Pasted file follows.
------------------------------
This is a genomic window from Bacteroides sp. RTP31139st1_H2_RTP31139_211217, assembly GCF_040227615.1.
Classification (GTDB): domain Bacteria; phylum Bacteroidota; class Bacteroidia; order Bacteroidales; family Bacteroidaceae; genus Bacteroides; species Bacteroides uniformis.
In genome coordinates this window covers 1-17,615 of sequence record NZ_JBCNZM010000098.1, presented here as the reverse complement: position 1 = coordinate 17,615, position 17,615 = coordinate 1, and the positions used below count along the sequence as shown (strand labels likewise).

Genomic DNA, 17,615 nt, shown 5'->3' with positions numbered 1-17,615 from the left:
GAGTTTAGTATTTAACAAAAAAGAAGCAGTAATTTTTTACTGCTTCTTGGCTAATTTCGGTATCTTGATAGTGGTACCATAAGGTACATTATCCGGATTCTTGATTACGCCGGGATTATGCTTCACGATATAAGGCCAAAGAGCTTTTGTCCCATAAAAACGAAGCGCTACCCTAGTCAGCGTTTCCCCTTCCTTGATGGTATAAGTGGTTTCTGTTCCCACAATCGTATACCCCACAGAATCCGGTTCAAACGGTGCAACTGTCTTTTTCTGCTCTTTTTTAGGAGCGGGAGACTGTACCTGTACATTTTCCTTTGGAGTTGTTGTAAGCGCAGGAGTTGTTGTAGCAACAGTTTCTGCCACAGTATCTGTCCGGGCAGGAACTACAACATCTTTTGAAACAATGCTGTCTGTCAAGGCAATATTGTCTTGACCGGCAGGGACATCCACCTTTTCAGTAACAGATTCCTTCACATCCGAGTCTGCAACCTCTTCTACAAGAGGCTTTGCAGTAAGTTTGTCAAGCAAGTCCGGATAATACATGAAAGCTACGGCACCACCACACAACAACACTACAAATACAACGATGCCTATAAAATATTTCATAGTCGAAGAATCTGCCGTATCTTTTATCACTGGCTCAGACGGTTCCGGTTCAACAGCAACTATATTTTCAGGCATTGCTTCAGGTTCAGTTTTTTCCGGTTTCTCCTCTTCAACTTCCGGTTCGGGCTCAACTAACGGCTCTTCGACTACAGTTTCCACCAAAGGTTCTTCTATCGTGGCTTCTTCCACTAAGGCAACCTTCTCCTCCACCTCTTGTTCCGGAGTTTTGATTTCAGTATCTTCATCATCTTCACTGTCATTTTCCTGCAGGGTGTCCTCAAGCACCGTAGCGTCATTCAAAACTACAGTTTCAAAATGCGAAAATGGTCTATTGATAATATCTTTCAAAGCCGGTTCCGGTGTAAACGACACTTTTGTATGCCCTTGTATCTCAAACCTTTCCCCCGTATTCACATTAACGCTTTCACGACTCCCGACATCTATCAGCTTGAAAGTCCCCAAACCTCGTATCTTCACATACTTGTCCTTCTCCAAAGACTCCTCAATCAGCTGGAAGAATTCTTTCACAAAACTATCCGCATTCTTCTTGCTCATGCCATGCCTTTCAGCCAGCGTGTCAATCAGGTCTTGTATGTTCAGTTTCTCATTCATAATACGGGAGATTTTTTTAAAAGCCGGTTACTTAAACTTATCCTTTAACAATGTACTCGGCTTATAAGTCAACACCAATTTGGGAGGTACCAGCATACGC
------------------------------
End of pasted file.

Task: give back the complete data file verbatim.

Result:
This is a genomic window from Bacteroides sp. RTP31139st1_H2_RTP31139_211217, assembly GCF_040227615.1.
Classification (GTDB): domain Bacteria; phylum Bacteroidota; class Bacteroidia; order Bacteroidales; family Bacteroidaceae; genus Bacteroides; species Bacteroides uniformis.
In genome coordinates this window covers 1-17,615 of sequence record NZ_JBCNZM010000098.1, presented here as the reverse complement: position 1 = coordinate 17,615, position 17,615 = coordinate 1, and the positions used below count along the sequence as shown (strand labels likewise).

Genomic DNA, 17,615 nt, shown 5'->3' with positions numbered 1-17,615 from the left:
GAGTTTAGTATTTAACAAAAAAGAAGCAGTAATTTTTTACTGCTTCTTGGCTAATTTCGGTATCTTGATAGTGGTACCATAAGGTACATTATCCGGATTCTTGATTACGCCGGGATTATGCTTCACGATATAAGGCCAAAGAGCTTTTGTCCCATAAAAACGAAGCGCTACCCTAGTCAGCGTTTCCCCTTCCTTGATGGTATAAGTGGTTTCTGTTCCCACAATCGTATACCCCACAGAATCCGGTTCAAACGGTGCAACTGTCTTTTTCTGCTCTTTTTTAGGAGCGGGAGACTGTACCTGTACATTTTCCTTTGGAGTTGTTGTAAGCGCAGGAGTTGTTGTAGCAACAGTTTCTGCCACAGTATCTGTCCGGGCAGGAACTACAACATCTTTTGAAACAATGCTGTCTGTCAAGGCAATATTGTCTTGACCGGCAGGGACATCCACCTTTTCAGTAACAGATTCCTTCACATCCGAGTCTGCAACCTCTTCTACAAGAGGCTTTGCAGTAAGTTTGTCAAGCAAGTCCGGATAATACATGAAAGCTACGGCACCACCACACAACAACACTACAAATACAACGATGCCTATAAAATATTTCATAGTCGAAGAATCTGCCGTATCTTTTATCACTGGCTCAGACGGTTCCGGTTCAACAGCAACTATATTTTCAGGCATTGCTTCAGGTTCAGTTTTTTCCGGTTTCTCCTCTTCAACTTCCGGTTCGGGCTCAACTAACGGCTCTTCGACTACAGTTTCCACCAAAGGTTCTTCTATCGTGGCTTCTTCCACTAAGGCAACCTTCTCCTCCACCTCTTGTTCCGGAGTTTTGATTTCAGTATCTTCATCATCTTCACTGTCATTTTCCTGCAGGGTGTCCTCAAGCACCGTAGCGTCATTCAAAACTACAGTTTCAAAATGCGAAAATGGTCTATTGATAATATCTTTCAAAGCCGGTTCCGGTGTAAACGACACTTTTGTATGCCCTTGTATCTCAAACCTTTCCCCCGTATTCACATTAACGCTTTCACGACTCCCGACATCTATCAGCTTGAAAGTCCCCAAACCTCGTATCTTCACATACTTGTCCTTCTCCAAAGACTCCTCAATCAGCTGGAAGAATTCTTTCACAAAACTATCCGCATTCTTCTTGCTCATGCCATGCCTTTCAGCCAGCGTGTCAATCAGGTCTTGTATGTTCAGTTTCTCATTCATAATACGGGAGATTTTTTTAAAAGCCGGTTACTTAAACTTATCCTTTAACAATGTACTCGGCTTATAAGTCAACACCAATTTGGGAGGTACCAGCATACGC